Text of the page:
Young burn victims transformed through summer camp


by By / KING 5 News

Posted on August 26, 2009 at 5:04 PM

Updated Tuesday, Sep 29 at 10:55 AM

Video: Camp Phoenix helps children with serious burns

SKAGIT COUNTY, Wash. - Behind the smiles of summer camp, their bodies bear the scars of lifetimes of pain.

These are young burn victims, stuck in their own private purgatories where people don't want to look, but can't help but stare.

Sixteen-year-old Colleen somehow survived after her crib caught fire when she was just a year old. Ten-year-old Johnny was burned over 90 percent of his body in a house fire. And 15-year-old Davey's body burned for more than a minute while clearing brush in his back yard.

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Along with their burns, they all share the same emotional pain. Nine-year-old Austin knows it well. He feels it every time he walks down the street:

"Everybody would just stare at me. What was that like? Horrible. I didn't like it," he said.

Counselors at the camp say there are countless kids all across the country who live their lives in silent isolation, afraid to face world than can be cruel. The purpose of this camp is to break down those barriers.

"My first comment was, 'I'm a monster,'" said Camp Phoenix founder Mike Mathis.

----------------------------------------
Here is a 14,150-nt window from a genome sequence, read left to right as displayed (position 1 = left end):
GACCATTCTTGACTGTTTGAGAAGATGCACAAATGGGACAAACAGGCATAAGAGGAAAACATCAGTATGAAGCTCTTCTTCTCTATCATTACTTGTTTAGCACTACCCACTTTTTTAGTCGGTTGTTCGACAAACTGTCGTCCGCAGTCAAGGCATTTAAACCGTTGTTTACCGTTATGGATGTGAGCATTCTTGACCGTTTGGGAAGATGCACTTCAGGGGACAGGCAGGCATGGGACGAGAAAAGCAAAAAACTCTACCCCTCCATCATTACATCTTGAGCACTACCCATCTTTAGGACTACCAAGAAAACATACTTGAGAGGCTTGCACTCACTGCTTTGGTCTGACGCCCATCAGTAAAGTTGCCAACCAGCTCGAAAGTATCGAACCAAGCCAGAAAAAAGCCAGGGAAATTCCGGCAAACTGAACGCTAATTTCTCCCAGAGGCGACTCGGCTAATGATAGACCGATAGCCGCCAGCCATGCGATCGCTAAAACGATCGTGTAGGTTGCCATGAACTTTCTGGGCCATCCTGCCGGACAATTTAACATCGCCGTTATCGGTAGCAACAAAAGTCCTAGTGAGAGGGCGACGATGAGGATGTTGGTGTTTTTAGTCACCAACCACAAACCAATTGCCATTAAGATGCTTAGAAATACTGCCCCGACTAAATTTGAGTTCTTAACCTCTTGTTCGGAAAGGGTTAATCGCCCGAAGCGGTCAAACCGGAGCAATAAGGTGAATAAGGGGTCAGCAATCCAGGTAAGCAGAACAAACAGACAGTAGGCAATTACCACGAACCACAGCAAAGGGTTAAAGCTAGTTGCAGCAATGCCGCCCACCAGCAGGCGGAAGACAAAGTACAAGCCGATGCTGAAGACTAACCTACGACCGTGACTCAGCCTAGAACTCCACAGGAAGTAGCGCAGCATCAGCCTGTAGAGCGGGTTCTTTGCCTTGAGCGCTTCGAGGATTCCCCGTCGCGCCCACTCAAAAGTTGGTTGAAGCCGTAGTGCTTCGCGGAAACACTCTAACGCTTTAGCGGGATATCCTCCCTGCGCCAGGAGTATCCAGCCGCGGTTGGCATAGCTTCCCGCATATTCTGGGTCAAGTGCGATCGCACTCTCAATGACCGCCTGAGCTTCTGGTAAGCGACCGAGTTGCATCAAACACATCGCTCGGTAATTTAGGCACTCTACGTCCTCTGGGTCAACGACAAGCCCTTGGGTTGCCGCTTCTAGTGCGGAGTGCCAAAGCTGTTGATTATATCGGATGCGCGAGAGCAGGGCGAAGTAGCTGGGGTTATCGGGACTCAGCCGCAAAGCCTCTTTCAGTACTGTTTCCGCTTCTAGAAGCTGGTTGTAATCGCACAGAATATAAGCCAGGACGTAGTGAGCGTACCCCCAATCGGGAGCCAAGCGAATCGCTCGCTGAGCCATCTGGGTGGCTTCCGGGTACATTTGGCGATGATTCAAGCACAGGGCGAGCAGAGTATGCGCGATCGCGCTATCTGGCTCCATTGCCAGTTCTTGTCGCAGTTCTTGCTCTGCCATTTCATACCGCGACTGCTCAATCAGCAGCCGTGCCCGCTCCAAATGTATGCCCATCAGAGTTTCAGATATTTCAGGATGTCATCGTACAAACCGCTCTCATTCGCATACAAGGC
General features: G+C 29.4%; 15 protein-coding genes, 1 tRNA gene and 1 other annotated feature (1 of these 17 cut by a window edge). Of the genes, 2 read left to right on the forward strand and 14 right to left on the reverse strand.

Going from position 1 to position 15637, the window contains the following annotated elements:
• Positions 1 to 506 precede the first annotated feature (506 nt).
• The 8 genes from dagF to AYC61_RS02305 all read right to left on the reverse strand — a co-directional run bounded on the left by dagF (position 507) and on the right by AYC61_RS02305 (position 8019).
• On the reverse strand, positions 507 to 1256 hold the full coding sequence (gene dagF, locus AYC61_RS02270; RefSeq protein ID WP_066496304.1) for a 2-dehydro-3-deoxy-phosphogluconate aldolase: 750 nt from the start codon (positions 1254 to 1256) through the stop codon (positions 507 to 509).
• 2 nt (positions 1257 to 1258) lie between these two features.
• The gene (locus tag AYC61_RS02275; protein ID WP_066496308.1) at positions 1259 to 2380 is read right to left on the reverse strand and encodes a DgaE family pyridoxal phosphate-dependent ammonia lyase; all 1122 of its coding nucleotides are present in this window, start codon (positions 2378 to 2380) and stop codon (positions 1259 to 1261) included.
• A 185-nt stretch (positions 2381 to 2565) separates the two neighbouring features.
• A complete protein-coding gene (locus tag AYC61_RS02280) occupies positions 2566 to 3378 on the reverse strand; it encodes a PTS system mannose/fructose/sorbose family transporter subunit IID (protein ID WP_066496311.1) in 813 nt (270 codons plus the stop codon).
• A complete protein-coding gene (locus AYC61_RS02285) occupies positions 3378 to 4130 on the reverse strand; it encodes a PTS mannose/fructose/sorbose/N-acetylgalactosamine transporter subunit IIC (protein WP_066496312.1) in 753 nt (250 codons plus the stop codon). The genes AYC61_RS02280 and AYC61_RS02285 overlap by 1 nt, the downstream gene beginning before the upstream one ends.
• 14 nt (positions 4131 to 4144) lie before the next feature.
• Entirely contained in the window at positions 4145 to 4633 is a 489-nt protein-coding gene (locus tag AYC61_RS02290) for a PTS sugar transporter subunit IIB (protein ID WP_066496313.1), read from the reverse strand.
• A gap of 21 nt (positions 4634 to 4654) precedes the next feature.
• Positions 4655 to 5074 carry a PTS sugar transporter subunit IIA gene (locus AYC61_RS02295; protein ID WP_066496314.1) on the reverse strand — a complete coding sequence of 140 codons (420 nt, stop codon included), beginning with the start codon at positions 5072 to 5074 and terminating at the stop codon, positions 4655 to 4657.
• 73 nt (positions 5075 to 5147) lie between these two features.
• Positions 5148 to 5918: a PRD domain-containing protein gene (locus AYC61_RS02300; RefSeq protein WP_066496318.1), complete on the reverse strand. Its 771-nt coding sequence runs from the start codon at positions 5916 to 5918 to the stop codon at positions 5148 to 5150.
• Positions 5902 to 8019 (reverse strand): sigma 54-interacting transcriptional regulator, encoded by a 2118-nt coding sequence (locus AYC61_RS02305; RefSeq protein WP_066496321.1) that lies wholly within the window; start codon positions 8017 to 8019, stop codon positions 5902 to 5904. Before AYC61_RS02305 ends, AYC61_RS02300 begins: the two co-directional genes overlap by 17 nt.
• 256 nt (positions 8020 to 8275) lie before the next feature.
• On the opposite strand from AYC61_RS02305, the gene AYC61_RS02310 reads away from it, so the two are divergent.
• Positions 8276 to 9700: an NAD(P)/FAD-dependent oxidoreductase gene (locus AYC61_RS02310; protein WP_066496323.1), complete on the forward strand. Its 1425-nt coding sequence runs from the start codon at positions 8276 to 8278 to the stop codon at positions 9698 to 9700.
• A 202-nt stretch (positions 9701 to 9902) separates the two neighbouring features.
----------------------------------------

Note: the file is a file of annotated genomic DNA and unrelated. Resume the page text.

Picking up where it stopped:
Severely burned at the age of 12, Mathis knows the agony of a life as an outcast.

He's made it his life's mission to make sure kids get the skilll need to get through life.

Eight-year-old Emily Moratti learning to stand up for herself when kids call names:

"I just want to ask them if they can't do that anymore," she said. "Because it hurts my feelings."

After 19 summers, the camp has its share of success stories.

Former camper Kevin Kizziah is now a counselor and a volunteer firefighter:

"You're able to be a kid here. So, every time they come back they open us a little bit more," he said.

And no one has opened up more than Austin, winning his daily struggle to feel comfortable in his own skin. He runs around the place like the mayor of Camp Phoenix.? Shirt off, sun glistening off his scarred skin, Austin is winning his daily struggle to feel comfortable in his own skin.

"It let's be me," he said. "I can actually go places and people stare at me and I wouldn't care. That's their problem, not my problem."